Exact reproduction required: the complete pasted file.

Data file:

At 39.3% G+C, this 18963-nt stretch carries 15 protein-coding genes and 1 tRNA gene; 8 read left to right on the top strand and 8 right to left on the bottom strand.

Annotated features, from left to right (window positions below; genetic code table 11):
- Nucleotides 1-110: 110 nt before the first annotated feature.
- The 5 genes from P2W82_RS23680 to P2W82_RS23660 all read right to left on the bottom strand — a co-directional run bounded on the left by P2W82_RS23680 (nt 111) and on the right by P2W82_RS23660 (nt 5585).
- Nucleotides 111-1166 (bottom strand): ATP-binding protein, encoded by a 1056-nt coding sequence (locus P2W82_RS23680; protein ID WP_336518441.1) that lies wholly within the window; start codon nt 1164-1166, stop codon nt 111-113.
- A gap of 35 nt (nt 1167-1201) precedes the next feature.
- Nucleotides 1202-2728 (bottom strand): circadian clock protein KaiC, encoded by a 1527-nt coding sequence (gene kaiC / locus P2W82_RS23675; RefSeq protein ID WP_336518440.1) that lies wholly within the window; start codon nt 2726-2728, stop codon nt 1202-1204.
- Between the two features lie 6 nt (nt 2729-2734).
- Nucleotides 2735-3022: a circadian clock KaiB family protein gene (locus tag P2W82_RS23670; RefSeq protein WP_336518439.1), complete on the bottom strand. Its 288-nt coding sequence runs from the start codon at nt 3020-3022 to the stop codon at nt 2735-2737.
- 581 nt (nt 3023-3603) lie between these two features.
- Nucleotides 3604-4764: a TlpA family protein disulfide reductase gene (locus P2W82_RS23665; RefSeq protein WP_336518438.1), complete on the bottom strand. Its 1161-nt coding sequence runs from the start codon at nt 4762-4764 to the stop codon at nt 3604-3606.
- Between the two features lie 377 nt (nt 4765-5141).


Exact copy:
At 39.3% G+C, this 18963-nt stretch carries 15 protein-coding genes and 1 tRNA gene; 8 read left to right on the top strand and 8 right to left on the bottom strand.

Annotated features, from left to right (window positions below; genetic code table 11):
- Nucleotides 1-110: 110 nt before the first annotated feature.
- The 5 genes from P2W82_RS23680 to P2W82_RS23660 all read right to left on the bottom strand — a co-directional run bounded on the left by P2W82_RS23680 (nt 111) and on the right by P2W82_RS23660 (nt 5585).
- Nucleotides 111-1166 (bottom strand): ATP-binding protein, encoded by a 1056-nt coding sequence (locus P2W82_RS23680; protein ID WP_336518441.1) that lies wholly within the window; start codon nt 1164-1166, stop codon nt 111-113.
- A gap of 35 nt (nt 1167-1201) precedes the next feature.
- Nucleotides 1202-2728 (bottom strand): circadian clock protein KaiC, encoded by a 1527-nt coding sequence (gene kaiC / locus P2W82_RS23675; RefSeq protein ID WP_336518440.1) that lies wholly within the window; start codon nt 2726-2728, stop codon nt 1202-1204.
- Between the two features lie 6 nt (nt 2729-2734).
- Nucleotides 2735-3022: a circadian clock KaiB family protein gene (locus tag P2W82_RS23670; RefSeq protein WP_336518439.1), complete on the bottom strand. Its 288-nt coding sequence runs from the start codon at nt 3020-3022 to the stop codon at nt 2735-2737.
- 581 nt (nt 3023-3603) lie between these two features.
- Nucleotides 3604-4764: a TlpA family protein disulfide reductase gene (locus P2W82_RS23665; RefSeq protein WP_336518438.1), complete on the bottom strand. Its 1161-nt coding sequence runs from the start codon at nt 4762-4764 to the stop codon at nt 3604-3606.
- Between the two features lie 377 nt (nt 4765-5141).